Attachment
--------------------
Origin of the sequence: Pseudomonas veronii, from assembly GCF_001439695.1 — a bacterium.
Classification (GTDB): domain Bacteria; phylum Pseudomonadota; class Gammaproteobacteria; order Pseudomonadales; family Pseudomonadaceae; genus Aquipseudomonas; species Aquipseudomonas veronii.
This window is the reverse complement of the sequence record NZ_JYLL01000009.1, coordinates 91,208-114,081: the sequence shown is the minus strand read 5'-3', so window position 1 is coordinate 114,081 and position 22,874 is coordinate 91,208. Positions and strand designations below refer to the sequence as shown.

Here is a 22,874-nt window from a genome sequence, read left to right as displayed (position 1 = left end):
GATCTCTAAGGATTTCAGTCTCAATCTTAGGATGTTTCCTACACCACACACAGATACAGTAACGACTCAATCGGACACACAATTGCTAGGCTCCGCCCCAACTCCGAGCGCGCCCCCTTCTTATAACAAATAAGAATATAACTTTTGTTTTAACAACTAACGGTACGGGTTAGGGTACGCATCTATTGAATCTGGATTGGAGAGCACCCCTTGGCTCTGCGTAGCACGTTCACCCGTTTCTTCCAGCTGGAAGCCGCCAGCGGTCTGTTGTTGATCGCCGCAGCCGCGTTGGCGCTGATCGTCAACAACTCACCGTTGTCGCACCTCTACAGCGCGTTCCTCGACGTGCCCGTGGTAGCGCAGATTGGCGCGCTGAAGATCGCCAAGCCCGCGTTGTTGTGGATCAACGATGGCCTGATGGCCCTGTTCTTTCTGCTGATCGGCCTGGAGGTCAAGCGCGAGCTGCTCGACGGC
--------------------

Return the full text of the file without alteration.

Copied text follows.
Origin of the sequence: Pseudomonas veronii, from assembly GCF_001439695.1 — a bacterium.
Classification (GTDB): domain Bacteria; phylum Pseudomonadota; class Gammaproteobacteria; order Pseudomonadales; family Pseudomonadaceae; genus Aquipseudomonas; species Aquipseudomonas veronii.
This window is the reverse complement of the sequence record NZ_JYLL01000009.1, coordinates 91,208-114,081: the sequence shown is the minus strand read 5'-3', so window position 1 is coordinate 114,081 and position 22,874 is coordinate 91,208. Positions and strand designations below refer to the sequence as shown.

Here is a 22,874-nt window from a genome sequence, read left to right as displayed (position 1 = left end):
GATCTCTAAGGATTTCAGTCTCAATCTTAGGATGTTTCCTACACCACACACAGATACAGTAACGACTCAATCGGACACACAATTGCTAGGCTCCGCCCCAACTCCGAGCGCGCCCCCTTCTTATAACAAATAAGAATATAACTTTTGTTTTAACAACTAACGGTACGGGTTAGGGTACGCATCTATTGAATCTGGATTGGAGAGCACCCCTTGGCTCTGCGTAGCACGTTCACCCGTTTCTTCCAGCTGGAAGCCGCCAGCGGTCTGTTGTTGATCGCCGCAGCCGCGTTGGCGCTGATCGTCAACAACTCACCGTTGTCGCACCTCTACAGCGCGTTCCTCGACGTGCCCGTGGTAGCGCAGATTGGCGCGCTGAAGATCGCCAAGCCCGCGTTGTTGTGGATCAACGATGGCCTGATGGCCCTGTTCTTTCTGCTGATCGGCCTGGAGGTCAAGCGCGAGCTGCTCGACGGC